The most famous Marseilles dish is the Bouillabaisse, a fish dish that began as a humble prepared soup composed of the unsold leftovers of fish, but, alike many other recipes from a modest background, it has become popular and is now cooked by famous chefs. Here the issue is taken seriously enough, and some Marseilles restaurants, tired of seeing diminished the bouillabaisse in a tourist poor quality version, have eventually decided to sign the Charte de la Bouillabaisse Marseillaise, a document that aims to ensure the quality of the ingredients and the preparation of the dish. In short, if you want to be sure to eat a “ certified bouillabaisse”, you have to go to one of the signatory restaurants of the document. Among them, the Miramar is easy to find: it is located right on the docks of the north side of the Old Port. If you are more prosaic and you are not going to shell out too much money, there are two excellent alternatives in town to eat fish. One them is La Boîte à sardines (2 Boulevard de la Libération, corner with Canebière Boulevard; 11-15). In this tiny casual restaurant, attended by regulars, it is just like being on a boat. It is decorated with a multitude of colourful tins of sardines that echo the name of the restaurant, and the lighting is provided by light bulbs hanging from the ceiling, tied by the traditionally rope used to moor boats. You will sit around rough wooden tables, on orange life jackets that, resting on chairs, are as a matter of fact, cushions. If you are alone and you have not booked, it is likely that you will eat on original stools at the counter, from where you can see the kitchen. Don’t act as I did: without knowing it, I sat down on the menu. In fact you will not be given any menu to choose what to eat; in this restaurant the menu is written on a kind of blackboard box placed on the ground, which is seized and declaimed loudly by Fabien, the nice-looking owner and who amazingly looks like actor Vincent Cassel. The fish is very fresh and, for raw lovers, they also serve oysters and sea urchins.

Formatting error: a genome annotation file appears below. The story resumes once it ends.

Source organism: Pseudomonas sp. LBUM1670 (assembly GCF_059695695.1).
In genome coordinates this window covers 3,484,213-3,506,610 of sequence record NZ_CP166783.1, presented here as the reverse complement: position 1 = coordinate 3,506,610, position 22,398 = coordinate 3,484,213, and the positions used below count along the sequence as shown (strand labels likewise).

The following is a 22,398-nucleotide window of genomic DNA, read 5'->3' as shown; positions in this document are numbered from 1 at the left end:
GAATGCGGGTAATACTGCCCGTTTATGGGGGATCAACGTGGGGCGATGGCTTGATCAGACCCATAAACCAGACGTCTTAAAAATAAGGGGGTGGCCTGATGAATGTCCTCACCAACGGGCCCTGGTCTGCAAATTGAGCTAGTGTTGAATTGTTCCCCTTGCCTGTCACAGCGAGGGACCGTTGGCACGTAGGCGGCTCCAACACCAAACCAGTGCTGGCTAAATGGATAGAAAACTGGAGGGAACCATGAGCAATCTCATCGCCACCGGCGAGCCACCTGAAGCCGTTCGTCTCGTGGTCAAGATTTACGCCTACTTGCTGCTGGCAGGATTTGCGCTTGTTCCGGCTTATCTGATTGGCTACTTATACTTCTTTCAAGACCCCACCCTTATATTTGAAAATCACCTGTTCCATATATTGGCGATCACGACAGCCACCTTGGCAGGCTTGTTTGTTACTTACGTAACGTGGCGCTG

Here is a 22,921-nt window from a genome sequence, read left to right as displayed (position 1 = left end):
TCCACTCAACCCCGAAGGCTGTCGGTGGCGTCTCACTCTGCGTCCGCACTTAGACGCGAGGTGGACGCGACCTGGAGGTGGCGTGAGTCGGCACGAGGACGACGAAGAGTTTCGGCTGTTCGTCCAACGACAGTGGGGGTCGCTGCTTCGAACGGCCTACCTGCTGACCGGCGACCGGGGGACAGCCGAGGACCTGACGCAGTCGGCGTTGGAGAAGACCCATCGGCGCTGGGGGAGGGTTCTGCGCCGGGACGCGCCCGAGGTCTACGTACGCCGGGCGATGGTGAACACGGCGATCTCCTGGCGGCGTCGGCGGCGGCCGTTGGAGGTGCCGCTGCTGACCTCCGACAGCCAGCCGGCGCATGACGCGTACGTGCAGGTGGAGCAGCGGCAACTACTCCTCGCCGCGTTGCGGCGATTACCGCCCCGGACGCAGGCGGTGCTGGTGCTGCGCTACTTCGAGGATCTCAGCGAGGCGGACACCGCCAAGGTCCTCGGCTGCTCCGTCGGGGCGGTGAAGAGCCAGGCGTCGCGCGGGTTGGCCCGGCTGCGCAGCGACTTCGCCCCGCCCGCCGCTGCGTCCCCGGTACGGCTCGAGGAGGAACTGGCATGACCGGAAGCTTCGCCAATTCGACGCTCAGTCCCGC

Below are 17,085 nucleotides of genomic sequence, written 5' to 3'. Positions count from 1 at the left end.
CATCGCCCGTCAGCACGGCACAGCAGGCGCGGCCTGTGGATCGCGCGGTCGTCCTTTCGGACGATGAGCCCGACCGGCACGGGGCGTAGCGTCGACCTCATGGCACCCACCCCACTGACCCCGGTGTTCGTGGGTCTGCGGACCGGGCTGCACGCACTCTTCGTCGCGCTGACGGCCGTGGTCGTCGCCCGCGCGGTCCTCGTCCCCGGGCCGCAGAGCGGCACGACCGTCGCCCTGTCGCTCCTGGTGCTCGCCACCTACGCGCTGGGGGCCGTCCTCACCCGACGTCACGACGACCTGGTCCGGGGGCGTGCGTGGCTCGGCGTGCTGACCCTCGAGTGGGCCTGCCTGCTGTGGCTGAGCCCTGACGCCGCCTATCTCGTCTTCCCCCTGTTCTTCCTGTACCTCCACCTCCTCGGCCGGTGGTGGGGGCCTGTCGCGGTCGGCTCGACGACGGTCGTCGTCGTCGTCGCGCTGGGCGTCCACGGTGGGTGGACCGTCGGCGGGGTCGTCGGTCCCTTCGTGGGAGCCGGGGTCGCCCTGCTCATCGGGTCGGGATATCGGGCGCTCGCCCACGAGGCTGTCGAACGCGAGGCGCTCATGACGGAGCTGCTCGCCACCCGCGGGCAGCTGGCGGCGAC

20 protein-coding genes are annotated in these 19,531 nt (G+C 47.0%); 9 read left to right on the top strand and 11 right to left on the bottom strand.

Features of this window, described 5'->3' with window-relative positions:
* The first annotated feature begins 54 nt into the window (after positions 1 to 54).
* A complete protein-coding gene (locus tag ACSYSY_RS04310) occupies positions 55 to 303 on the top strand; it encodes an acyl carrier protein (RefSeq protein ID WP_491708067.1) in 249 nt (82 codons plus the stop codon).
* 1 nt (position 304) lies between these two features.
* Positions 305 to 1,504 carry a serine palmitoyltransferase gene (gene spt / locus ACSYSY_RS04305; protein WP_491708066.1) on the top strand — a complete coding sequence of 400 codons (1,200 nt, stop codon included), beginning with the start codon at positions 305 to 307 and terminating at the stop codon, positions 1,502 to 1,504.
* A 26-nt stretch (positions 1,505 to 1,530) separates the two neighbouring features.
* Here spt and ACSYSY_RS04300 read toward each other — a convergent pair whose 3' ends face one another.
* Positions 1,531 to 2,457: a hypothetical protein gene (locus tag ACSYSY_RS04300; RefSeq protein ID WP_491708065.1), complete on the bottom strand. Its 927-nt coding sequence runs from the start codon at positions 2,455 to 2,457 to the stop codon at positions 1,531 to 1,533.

Another interesting place is Sard’in (32 Rue de la Coutellerie; 10-22: 30). This modern restaurant that looks like a wine bar, is located just round the corner from the Old Port. A pleasant place for an aperitif, in the evening, Sard’in turns into a tapas bar, where Mediterranean ingredients, such as fish, precious olive oil and aromatic herbs of Provence, combined with a skilful touch, are the “kings”.
I decide to end my city trip at Le Panier, the popular cobblestone district on the headland in front of Notre Dame de la Garde. The district is tangled up and down with alleys in which the sides of buildings, painted in warm colours, are covered with murals which do not hide a certain talent and exuberant spirit of the neighbourhood, the oldest of Marseilles. It is on this hill, as a matter of fact, once known as “Cove of Phocaeans”, that the first Greek settlers held the agorà, the market. I get lost among the narrow streets of old Marseilles and I cannot help but notice that in this part of the city, wrought by the Mistral, there is a village atmosphere. A village inhabited by an incredible mosaic of races and cultures: the immigrants of this chaotic city on the French Riviera make up more than half of the population.
© 2016, Cristina Cori. All rights reserved. Copyright © CristinaCori.com